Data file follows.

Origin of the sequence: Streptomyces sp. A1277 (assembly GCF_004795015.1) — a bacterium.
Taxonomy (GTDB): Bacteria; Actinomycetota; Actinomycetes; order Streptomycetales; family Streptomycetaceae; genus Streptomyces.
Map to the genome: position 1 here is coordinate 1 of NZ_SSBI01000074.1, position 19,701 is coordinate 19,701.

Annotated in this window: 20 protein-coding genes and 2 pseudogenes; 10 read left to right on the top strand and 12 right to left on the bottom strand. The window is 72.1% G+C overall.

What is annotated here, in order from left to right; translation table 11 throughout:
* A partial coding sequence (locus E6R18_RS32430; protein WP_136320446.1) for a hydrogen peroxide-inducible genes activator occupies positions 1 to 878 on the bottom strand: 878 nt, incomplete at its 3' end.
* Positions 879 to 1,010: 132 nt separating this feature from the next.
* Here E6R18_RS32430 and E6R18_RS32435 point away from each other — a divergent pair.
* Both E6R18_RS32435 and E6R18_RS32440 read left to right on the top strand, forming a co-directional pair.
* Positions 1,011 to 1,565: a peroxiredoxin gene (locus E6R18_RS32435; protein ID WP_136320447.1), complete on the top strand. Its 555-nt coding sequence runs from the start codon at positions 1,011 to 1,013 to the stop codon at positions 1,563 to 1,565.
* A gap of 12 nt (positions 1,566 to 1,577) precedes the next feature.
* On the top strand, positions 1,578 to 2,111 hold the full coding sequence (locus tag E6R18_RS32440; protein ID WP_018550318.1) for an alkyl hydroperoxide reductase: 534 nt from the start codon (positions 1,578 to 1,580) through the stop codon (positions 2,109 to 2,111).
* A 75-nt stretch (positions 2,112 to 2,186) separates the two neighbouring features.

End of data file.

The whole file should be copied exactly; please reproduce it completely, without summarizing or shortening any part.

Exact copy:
Origin of the sequence: Streptomyces sp. A1277 (assembly GCF_004795015.1) — a bacterium.
Taxonomy (GTDB): Bacteria; Actinomycetota; Actinomycetes; order Streptomycetales; family Streptomycetaceae; genus Streptomyces.
Map to the genome: position 1 here is coordinate 1 of NZ_SSBI01000074.1, position 19,701 is coordinate 19,701.

Annotated in this window: 20 protein-coding genes and 2 pseudogenes; 10 read left to right on the top strand and 12 right to left on the bottom strand. The window is 72.1% G+C overall.

What is annotated here, in order from left to right; translation table 11 throughout:
* A partial coding sequence (locus E6R18_RS32430; protein WP_136320446.1) for a hydrogen peroxide-inducible genes activator occupies positions 1 to 878 on the bottom strand: 878 nt, incomplete at its 3' end.
* Positions 879 to 1,010: 132 nt separating this feature from the next.
* Here E6R18_RS32430 and E6R18_RS32435 point away from each other — a divergent pair.
* Both E6R18_RS32435 and E6R18_RS32440 read left to right on the top strand, forming a co-directional pair.
* Positions 1,011 to 1,565: a peroxiredoxin gene (locus E6R18_RS32435; protein ID WP_136320447.1), complete on the top strand. Its 555-nt coding sequence runs from the start codon at positions 1,011 to 1,013 to the stop codon at positions 1,563 to 1,565.
* A gap of 12 nt (positions 1,566 to 1,577) precedes the next feature.
* On the top strand, positions 1,578 to 2,111 hold the full coding sequence (locus tag E6R18_RS32440; protein ID WP_018550318.1) for an alkyl hydroperoxide reductase: 534 nt from the start codon (positions 1,578 to 1,580) through the stop codon (positions 2,109 to 2,111).
* A 75-nt stretch (positions 2,112 to 2,186) separates the two neighbouring features.